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Stephen King’s Children of the Corn

***
1984

‘a tense, effective little shocker that makes hay from the frisson between past and present cultures’

Perhaps not the most celebrated of Stephen King adaptations, but Children of the Corn, adapted from the horror author’s short story, captured a small slice of cinematic real estate for itself back in 1984. Back in the days of VHS, Fritz Kiersch’s thriller wasn’t likely to topple Stanley Kubrick’s The Shining as a genre classic, and yet it’s a tense, effective little shocker that makes hay from the frisson between past and present cultures.

Vicky (Linda Hamilton) and her doctor boyfriend Burt (Peter Horton) are driving through Nowhereland, USA when they hit a child on the road. As a medic, Burt quickly realises that the child’s throat was already cut before the impact, and that the boy was left standing on the tarmac like a scarecrow. They put the body in the trunk, but find themselves unable to avoid the nearest small-town of Gatlin, where a group of malevolent children have taken control of the area, and hoping to make another sacrifice to “He Who Walks Behind The Rows.’

Children of the Corn is a long, slow burn that feeds on Vicky and Burt’s helplessness in the face of a largely unseen enemy. When the children do show themselves, they take the formidable form of Isaac (John Franklin) and Malachai (Courtney Gains), both of whom strike sparks with their dour appearance. Vicky and Burt’s savvy, urban superiority doesn’t count for much when the children are in pursuit, and their incredulity about the situation is well-handled, although the climactic effects leave something to be desired.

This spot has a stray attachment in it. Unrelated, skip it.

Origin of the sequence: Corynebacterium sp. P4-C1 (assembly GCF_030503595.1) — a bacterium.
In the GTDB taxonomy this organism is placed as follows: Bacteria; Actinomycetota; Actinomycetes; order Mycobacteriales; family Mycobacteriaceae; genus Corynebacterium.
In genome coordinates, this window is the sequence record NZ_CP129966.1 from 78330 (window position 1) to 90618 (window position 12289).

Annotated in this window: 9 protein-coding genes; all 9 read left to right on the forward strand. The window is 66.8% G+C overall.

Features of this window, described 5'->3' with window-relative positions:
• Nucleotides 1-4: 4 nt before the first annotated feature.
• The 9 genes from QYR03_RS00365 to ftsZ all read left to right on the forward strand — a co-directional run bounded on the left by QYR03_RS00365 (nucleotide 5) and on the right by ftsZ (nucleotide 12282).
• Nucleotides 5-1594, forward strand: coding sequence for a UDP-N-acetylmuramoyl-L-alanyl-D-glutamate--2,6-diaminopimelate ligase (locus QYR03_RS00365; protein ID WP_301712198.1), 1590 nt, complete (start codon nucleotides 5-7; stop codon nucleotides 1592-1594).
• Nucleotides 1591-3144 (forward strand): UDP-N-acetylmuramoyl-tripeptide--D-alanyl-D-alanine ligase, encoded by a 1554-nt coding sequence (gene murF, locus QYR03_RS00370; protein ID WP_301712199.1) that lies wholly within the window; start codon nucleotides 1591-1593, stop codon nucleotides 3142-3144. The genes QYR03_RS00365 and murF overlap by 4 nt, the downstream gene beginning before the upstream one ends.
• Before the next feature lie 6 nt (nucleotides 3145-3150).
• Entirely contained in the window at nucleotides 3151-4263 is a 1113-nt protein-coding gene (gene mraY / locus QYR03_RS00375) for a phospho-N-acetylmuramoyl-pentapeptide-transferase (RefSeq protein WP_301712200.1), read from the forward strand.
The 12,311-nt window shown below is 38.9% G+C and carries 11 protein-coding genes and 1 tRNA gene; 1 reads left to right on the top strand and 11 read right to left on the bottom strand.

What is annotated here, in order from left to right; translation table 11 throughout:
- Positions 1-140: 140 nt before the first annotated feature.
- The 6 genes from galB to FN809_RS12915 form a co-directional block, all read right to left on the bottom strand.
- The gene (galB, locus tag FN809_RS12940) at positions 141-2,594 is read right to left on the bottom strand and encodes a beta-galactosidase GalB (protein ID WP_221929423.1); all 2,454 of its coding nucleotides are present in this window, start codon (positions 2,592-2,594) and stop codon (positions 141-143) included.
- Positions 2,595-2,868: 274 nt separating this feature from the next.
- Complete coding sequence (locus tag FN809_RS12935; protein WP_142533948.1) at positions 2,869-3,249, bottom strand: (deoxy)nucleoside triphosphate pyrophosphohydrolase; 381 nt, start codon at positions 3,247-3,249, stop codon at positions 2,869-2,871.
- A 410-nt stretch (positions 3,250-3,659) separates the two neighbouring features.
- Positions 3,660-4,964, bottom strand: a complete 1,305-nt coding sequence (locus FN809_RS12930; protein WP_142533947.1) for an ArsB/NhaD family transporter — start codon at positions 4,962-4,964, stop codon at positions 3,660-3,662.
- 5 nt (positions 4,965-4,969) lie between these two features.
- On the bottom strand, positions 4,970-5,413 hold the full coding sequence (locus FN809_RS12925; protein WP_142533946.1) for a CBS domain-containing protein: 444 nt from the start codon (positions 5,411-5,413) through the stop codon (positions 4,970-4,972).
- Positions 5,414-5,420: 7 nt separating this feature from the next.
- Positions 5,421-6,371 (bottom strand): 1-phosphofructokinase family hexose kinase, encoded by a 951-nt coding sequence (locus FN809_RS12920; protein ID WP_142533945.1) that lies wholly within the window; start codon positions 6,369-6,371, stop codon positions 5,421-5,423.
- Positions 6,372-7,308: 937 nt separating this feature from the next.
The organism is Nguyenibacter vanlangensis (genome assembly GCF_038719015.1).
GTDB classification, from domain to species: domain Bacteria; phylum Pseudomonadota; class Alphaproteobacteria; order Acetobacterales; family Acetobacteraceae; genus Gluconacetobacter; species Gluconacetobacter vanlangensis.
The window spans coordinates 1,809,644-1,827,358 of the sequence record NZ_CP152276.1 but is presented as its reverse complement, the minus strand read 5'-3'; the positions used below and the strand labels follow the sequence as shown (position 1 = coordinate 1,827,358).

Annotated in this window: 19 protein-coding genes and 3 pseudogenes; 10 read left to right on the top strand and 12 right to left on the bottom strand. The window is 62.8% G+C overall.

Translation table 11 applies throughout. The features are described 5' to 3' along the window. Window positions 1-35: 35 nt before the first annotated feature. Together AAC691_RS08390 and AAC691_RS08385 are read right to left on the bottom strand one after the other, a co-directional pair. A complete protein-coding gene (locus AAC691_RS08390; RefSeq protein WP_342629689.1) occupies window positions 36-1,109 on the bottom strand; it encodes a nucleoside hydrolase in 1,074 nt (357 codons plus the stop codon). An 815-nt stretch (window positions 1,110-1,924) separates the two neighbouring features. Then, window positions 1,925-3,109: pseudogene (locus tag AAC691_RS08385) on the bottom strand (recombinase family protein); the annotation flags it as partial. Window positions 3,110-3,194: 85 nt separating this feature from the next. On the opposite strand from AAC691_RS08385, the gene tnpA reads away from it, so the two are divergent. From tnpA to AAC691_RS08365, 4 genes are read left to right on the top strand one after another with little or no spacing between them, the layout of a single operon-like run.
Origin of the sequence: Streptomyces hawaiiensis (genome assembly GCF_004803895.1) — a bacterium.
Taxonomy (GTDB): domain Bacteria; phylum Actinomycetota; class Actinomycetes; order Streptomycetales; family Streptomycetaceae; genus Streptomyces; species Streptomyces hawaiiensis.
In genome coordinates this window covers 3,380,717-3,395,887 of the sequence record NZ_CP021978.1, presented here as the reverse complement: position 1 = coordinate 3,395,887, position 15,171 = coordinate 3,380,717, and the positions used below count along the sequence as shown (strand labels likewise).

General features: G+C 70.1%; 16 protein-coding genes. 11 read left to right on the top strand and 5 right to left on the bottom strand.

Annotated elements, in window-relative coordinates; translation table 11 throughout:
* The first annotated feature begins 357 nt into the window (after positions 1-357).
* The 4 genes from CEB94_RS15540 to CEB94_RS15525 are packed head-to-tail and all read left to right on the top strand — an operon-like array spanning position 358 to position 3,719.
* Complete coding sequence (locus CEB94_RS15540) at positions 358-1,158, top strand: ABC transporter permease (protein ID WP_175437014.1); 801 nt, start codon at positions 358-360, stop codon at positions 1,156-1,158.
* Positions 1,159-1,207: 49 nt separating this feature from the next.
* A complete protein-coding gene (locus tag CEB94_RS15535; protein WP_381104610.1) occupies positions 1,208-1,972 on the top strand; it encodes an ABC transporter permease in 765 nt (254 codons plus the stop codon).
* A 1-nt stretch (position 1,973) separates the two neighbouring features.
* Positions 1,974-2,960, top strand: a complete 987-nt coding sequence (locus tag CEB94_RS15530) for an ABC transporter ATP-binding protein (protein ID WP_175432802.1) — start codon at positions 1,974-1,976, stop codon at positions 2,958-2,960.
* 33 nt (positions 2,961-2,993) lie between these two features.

What America is built on is one of the staples of cinematic horror, and King was clearly onto something here, linking to The Wicker Man and the idea of a crop-saving sacrifice that’s out of sync with the modern world. Sequels, reboots and a pop-culture urban-legend status followed, but the original Children of the Corn still delivers a few good chills and scares, even by 2020 standards.

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    • It’s an ideal starter pack for non-genre veterans! Tense, not particularly violent or gory, and taps into something sinister. In other news…lined up a couple of Carry Ons, Screaming and Cleo, although you may have had enough of that by now!

  1. I haven’t seen this one but it at least sounds decent. The last King movie I saw was IT Chapter 2 and that was blasphemous compared to the first chapter. And before that, I saw Mercy, which ended up being one of the worse horror movies (or just movie) I’ve ever seen hahaah

  2. Franklin and Gains really make this movie work. They’re unforgettable. I actually made notes on the whole franchise a while back (there were eight of them at the time, there may be more now). Fun fact: Charlize Theron made her film debut in Children of the Corn III: Urban Harvest.

    • Yup, I think I counted six sequels, a couple of reboots, I guess people couldn’t get enough of the idea, even if the standard of film was pretty low from all accounts. But you are totally right, the two great baddies make this film tick. And that is new information re Theron, although I may well lack the stamina to check out a third Corn movie…

  3. I agree. While certainly not one of the best King adaptations, it did have it’s moments, and the atmosphere in this film certainly wasn’t bad at all. It kind of get under your skin at certain points. Definitely enjoyed it too. Best not to talk about the numerous sequels that came after this film😂😂

    • I had wondered if there were any hidden gems in this franchise, but based on your trusted opinion, I think I’ll wash my hair instead. Totally agree, this film does get under your skin and is more effective than it really should be.

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